I think elk hunting is something a lot of guys want to do and talk about because it makes them feel macho but very few will actually put in the work to do it right. When most guys kill an elk, step one is usually to hike back to camp for a knife, game bags, a pack and some help. Honestly, if you're too lazy to carry around a knife, bags and a pack that's at least stout enough for a small load of meat on the first hike out, your too lazy to pack out an elk. Golf may be something these people should consider.

For years I've thought I probably should stop hunting elk. I've got herniated disks in my back some issues with my knees and eat way too many cheeseburgers. I didn't have to worry about as I didn't draw for 9 years. This year I played a game of spot and spook the herd for about 3 miles. If I'd shot one it would have worked out because I was hunting with two other guys. However, I hunt by myself 99.9 percent of the time and I thought if I'd hit one of those and been by myself it would have been a major chore. It convinced me, that for at least the foreseeable future, I'm not going to apply for elk anymore. I only add this last part to show I don't think I'm a supreme hunter that has a right to look down on anybody that doesn't do it my way. It was an honest assessment of where I'm at right now and I'm glad I didn't waste any meat before I figured it out.

From: smarba
26-Jun-17
Well said Shaft.

From: splitlimb13
28-Jun-17
Shaft,it's nice to hear some humbling words. I really do wish more people would triple think their actions before acting man!!! Kinda makes you wonder how man animals are wasted every year.???

From: ohiohunter
29-Jun-17
Reminds me there is a guy from midwest that posted on FB's elk addicts asking about gear for 10mi deep for his OTC first CO trip. I brought up spoilage and of course there are all kinds of guys who do this and the meat is fine... they fail to mention they are further north wear temps are considerably cooler. I'm sorry but solo, 10mi deep, sept heat = wasted meat... and most of it if not all.

From: HDE
03-Jul-17
10 miles in the mountains is a long flippin' way...

From: splitlimb13
05-Jul-17
10 miles in mild country is even a bad idea in Sept. To know there are "HUNTERS " that will be in that far in on foot in the nasty rugged stuff make my stomach turn. Sure it's public land,sure it's anybody's ball game, but at least respect the animals enough to know limits and stay within them. I may offend some with this statement if so I apologise in advance . IF A PERSON DOES NOT HAVE PACK ANIMALS OR ACCESS TO AN ON CALL PACKER (WHO KNOWS WHAT THEY'RE DOING) AND WANTS TO HUNT 7-15 MILES IN THE WILDERNESS HAS NO BUSINESS IN THERE.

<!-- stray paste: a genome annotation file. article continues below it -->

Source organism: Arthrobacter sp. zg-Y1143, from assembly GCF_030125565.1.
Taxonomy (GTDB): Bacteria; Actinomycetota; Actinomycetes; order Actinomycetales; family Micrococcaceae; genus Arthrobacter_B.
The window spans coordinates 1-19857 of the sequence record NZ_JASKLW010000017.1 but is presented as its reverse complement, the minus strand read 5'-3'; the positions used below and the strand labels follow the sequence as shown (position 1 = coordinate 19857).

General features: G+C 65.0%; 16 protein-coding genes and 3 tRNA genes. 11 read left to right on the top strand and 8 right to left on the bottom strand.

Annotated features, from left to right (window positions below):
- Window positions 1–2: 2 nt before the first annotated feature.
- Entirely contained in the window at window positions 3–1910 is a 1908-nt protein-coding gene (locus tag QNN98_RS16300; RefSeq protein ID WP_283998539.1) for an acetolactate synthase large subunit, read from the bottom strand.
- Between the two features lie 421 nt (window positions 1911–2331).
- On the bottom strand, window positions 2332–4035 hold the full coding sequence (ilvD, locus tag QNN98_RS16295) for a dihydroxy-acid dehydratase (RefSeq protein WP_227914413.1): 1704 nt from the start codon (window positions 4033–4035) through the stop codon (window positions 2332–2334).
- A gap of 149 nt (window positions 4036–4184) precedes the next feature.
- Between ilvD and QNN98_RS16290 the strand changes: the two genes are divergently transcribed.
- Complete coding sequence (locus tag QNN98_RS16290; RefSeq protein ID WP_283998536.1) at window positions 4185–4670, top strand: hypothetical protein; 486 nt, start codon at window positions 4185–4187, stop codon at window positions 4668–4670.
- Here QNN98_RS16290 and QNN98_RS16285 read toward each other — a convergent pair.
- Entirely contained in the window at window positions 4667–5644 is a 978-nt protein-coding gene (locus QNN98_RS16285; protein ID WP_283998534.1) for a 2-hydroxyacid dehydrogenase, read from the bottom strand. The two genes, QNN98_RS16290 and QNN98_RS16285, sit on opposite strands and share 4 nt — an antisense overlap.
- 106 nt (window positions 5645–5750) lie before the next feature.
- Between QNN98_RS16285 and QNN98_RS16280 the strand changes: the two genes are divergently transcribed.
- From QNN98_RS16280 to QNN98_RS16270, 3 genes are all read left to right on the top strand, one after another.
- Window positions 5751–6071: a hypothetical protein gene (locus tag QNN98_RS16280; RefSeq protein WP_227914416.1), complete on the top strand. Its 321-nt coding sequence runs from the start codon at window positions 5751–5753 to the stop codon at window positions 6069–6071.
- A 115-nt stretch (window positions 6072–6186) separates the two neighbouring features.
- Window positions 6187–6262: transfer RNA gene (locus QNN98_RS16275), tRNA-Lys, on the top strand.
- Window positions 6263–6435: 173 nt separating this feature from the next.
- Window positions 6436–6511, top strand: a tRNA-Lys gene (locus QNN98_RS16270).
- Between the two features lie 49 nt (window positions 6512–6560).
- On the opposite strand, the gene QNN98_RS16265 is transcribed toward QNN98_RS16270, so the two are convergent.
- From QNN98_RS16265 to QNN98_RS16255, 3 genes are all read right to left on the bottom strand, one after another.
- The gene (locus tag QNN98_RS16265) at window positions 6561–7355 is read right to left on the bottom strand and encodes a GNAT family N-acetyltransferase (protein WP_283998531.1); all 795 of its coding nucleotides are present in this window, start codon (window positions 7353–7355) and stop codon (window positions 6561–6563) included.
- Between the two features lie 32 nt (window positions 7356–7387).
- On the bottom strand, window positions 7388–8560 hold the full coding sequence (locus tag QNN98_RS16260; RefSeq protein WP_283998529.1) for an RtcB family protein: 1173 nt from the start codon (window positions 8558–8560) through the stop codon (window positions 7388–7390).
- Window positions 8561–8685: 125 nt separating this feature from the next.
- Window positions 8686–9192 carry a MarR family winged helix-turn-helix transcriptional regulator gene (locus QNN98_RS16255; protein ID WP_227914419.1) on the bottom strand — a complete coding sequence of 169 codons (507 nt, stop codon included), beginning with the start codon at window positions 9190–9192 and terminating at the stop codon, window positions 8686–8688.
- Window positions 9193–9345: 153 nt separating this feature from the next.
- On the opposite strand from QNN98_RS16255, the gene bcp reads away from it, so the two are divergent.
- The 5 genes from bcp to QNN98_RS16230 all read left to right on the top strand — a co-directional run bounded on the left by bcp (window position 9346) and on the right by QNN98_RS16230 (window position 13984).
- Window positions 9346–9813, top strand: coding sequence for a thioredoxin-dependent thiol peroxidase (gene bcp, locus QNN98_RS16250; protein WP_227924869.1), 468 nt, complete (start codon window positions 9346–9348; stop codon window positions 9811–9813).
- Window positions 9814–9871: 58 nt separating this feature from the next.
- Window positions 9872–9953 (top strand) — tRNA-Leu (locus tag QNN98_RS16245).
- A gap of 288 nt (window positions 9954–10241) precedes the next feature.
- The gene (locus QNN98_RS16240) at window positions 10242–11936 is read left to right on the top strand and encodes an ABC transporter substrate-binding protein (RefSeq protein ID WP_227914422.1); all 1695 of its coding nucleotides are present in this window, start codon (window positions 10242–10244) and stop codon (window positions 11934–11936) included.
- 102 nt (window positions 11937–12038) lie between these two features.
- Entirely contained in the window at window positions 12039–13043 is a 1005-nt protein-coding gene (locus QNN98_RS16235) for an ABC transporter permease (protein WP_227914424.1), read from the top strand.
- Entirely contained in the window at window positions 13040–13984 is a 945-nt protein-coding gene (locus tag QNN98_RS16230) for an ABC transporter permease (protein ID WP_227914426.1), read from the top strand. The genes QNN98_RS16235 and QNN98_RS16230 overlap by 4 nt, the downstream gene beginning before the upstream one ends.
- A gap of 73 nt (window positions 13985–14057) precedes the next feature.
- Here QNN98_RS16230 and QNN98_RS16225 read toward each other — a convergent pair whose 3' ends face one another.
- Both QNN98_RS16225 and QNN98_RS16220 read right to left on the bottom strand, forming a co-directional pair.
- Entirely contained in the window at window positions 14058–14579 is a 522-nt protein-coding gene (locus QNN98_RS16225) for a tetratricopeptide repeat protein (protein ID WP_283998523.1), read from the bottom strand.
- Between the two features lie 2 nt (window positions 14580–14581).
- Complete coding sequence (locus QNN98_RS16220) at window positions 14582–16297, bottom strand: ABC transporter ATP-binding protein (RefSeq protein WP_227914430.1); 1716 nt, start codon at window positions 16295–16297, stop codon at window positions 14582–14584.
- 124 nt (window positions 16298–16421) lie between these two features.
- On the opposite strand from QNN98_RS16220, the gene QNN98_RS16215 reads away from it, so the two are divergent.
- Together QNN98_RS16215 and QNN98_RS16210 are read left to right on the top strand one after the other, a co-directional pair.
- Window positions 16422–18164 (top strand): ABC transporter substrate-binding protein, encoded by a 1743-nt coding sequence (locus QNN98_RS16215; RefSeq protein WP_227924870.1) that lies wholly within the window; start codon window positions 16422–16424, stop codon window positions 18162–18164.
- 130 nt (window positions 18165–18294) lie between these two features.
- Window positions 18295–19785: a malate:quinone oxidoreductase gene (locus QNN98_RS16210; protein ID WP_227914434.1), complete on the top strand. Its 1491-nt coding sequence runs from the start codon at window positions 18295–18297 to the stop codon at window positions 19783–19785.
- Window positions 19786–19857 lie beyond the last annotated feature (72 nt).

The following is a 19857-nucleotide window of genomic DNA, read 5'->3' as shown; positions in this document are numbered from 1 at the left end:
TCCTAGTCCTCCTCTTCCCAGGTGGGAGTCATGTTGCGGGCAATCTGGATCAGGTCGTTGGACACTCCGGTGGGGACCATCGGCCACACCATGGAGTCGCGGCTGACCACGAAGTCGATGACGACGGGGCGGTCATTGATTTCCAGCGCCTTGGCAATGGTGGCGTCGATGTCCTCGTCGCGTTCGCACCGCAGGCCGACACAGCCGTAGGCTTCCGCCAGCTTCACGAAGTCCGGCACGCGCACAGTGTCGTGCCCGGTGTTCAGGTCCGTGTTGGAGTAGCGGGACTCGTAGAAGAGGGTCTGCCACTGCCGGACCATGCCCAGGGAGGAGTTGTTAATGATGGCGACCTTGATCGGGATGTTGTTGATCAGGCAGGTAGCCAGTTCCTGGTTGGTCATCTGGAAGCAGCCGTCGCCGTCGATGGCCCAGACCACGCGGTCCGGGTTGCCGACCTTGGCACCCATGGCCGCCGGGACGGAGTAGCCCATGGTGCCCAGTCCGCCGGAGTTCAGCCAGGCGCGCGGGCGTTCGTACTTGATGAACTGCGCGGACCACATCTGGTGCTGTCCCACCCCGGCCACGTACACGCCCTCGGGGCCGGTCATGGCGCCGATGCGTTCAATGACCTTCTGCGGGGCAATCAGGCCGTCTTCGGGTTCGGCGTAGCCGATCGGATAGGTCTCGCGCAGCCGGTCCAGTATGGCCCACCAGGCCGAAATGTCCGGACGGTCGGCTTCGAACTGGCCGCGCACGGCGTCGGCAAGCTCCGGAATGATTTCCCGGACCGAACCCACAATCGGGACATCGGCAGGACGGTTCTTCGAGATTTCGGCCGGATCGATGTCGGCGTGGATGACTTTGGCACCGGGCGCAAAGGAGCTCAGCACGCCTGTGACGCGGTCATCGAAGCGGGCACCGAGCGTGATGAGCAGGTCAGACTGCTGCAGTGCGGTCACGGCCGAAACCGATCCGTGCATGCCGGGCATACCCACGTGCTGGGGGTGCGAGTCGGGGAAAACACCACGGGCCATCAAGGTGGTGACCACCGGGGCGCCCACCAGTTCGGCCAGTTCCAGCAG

From: bigbuckbob
07-Jul-17
Anyone every try a product called MeatSavR? Supposed to retard spoilage when sprayed on the meat.

From: LaGriz
09-Aug-17
It works both ways

In 2010 I rifle hunted in western Wyoming. A local guide took is girlfriend on her first elk hunt. She dropped a rag horn bull in the open on a south facing slope early on the opening day. They gutted the bull old school style and left it there in the sun. Returned later in the afternoon with an ATV and series of cables to try and winch the carcass up the steep grade. Problem was the bull was killed in a "no ATV use" section of the NF. The recovery team met a group of other hunters they thought might rat them out so they opted to leave the bull in the sun the rest of the day waiting for the others to leave. When finally recovered the bees, flies, and direct sun had taken a toll on the bull. I suspect the meat was bone sour, especially the side that was on the ground. Looked pretty discussing to say the least.

My Buddy and his two sons from Vermont killed a bull a few days later and they opted to pack it out that night. I had hunted elsewhere that day and returned to camp late only to hear the same locals put my friends down for being so foolish. I could not listen to the insults any longer and when out to meet the trio. They had the bull quartered up, bagged up, and in the truck by 10:30 PM. I told them to be prepared for criticism when we returned to the ranch. By the time we returned, our hosts were well liquored up (it's Wyoming) and full of them selves once again. My buddy took a few barbs from them and then retorted very dryly, "We Vermonters are kind of different, as a rule we don't care for fly-blow and spoiled meat". I thought I was going to choke! The next day it got ugly as I was told our 8 days of (paid for) lodging and DIY hunt was really only going to be 6 days. My buddy left his copy of the contract at home so we had little recourse. With 2 elk down it was decided that we should all leave. They had 3 fully guided hunters in camp with unfilled tags and it was a bit embarrassing for the outfit. Wasted wildlife sucks no matter what your zip code might be.

LaGriz